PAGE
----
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Fast Facts for the Wind Team
- Jet streams are narrow corridors of very strong winds at altitudes from 30,000 to 50,000 ft. They blow in a wavy pattern from west to east across North America at speeds exceeding 60 knots.
- The jet stream steers surface lows (associated with troughs) and surface highs (associated with ridges) and the fronts anchored to them.
- Troughs of low pressure air bring generally cool, cloudy weather. Ridges of high pressure air bring generally warm, clear weather.
- When the jet stream is south of a given location, the weather tends to be relatively cold. When the jet stream is north of the same location, the weather tends to be relatively warm.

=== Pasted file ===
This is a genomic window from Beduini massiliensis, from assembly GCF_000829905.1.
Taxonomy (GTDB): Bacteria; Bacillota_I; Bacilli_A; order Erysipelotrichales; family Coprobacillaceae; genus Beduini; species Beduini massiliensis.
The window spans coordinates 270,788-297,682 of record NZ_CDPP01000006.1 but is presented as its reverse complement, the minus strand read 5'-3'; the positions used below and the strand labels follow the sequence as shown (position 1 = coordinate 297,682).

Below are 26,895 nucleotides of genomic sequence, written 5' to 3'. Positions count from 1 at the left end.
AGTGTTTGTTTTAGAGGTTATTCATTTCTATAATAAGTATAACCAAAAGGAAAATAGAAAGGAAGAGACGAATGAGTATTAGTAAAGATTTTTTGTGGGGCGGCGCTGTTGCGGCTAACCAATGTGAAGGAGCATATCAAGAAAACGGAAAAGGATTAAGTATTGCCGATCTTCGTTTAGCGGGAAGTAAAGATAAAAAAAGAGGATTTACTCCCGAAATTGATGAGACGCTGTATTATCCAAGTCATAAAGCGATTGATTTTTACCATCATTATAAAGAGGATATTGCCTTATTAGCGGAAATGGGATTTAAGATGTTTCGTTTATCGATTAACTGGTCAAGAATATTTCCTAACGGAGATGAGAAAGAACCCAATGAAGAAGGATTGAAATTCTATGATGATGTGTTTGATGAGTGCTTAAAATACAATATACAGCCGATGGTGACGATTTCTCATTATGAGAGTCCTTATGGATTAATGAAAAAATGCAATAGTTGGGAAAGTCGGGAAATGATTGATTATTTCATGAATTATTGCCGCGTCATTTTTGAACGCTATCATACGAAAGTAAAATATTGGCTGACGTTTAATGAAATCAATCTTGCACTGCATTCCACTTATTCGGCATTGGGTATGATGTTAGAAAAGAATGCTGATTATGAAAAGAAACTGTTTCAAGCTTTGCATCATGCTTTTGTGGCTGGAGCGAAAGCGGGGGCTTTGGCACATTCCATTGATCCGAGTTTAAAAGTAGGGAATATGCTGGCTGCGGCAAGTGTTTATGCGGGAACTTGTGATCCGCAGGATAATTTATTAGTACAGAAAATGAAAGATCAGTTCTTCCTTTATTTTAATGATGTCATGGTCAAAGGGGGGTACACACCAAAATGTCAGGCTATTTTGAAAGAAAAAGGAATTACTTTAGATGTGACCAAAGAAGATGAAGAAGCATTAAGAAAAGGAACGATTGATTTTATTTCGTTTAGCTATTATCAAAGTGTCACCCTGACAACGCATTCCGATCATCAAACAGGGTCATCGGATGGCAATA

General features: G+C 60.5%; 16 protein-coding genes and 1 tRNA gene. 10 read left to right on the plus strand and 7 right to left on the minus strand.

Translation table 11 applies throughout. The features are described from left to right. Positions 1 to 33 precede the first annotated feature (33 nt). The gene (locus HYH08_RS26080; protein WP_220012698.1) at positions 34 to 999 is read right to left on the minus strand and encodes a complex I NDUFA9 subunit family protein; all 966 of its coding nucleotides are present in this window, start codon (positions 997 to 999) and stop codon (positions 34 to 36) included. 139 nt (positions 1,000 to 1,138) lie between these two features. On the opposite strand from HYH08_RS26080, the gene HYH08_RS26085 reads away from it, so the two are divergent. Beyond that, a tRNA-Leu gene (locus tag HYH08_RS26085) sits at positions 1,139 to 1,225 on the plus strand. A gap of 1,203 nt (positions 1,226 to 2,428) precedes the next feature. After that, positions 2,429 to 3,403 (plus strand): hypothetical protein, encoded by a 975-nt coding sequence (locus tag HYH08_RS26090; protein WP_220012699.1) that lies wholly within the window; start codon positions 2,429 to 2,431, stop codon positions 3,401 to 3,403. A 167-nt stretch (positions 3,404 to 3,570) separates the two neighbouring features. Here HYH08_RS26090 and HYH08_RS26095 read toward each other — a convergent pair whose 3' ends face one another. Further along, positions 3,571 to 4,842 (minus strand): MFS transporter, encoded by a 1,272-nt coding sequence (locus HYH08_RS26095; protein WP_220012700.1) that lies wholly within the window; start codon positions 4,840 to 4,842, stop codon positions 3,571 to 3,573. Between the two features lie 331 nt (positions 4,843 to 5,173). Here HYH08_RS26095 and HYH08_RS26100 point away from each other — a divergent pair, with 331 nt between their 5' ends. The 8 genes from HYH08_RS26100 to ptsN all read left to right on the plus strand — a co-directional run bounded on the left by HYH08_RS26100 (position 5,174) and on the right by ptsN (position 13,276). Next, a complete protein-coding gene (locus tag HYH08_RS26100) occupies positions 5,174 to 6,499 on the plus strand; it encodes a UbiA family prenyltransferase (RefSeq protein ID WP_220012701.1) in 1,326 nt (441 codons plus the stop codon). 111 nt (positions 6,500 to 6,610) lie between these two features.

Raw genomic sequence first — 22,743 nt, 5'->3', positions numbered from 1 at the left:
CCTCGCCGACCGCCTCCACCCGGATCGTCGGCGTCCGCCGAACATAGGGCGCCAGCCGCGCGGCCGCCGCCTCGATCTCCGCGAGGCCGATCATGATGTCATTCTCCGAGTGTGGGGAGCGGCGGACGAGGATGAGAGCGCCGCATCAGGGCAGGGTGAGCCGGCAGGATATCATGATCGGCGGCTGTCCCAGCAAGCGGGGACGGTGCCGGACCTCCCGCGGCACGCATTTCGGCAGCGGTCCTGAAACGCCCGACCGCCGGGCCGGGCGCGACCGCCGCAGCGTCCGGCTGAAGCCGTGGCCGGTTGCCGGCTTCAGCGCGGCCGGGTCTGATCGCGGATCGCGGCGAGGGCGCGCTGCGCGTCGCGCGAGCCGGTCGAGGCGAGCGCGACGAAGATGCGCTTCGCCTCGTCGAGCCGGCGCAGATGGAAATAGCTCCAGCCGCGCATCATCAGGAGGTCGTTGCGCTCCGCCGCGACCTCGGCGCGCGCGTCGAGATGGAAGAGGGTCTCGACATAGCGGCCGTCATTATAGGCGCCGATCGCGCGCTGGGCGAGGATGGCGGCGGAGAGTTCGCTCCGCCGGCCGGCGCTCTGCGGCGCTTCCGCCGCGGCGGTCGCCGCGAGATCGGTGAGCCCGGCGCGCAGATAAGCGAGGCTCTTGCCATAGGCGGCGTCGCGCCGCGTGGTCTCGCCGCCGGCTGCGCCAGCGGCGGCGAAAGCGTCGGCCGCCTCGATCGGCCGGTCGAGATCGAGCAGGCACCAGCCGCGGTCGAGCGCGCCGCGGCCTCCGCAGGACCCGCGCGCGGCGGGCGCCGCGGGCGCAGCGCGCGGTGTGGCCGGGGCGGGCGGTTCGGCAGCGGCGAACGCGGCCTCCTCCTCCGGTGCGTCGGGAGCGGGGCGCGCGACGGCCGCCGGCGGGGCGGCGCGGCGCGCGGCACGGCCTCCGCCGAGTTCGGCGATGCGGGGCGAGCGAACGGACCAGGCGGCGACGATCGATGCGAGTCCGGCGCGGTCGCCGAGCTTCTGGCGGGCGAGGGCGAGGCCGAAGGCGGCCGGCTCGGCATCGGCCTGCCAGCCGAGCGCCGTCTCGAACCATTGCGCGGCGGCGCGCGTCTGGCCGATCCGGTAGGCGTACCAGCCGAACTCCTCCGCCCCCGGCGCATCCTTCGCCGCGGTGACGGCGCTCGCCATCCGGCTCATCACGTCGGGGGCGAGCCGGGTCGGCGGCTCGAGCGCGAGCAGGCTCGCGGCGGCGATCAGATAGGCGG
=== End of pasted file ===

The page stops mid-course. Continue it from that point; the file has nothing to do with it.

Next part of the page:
- Storms are more likely to develop on the leading (east) edge of a trough.
- The altitude of surface winds fluctuates depending on the terrain, air temperature, and air pressure. Surface winds can be located from ground level to approximately 3,000 feet.
- Changes in wind speed or direction may cause problems for small planes during takeoffs and landings.
- Authorities use the Beaufort Wind Scale to describe wind speed and strength.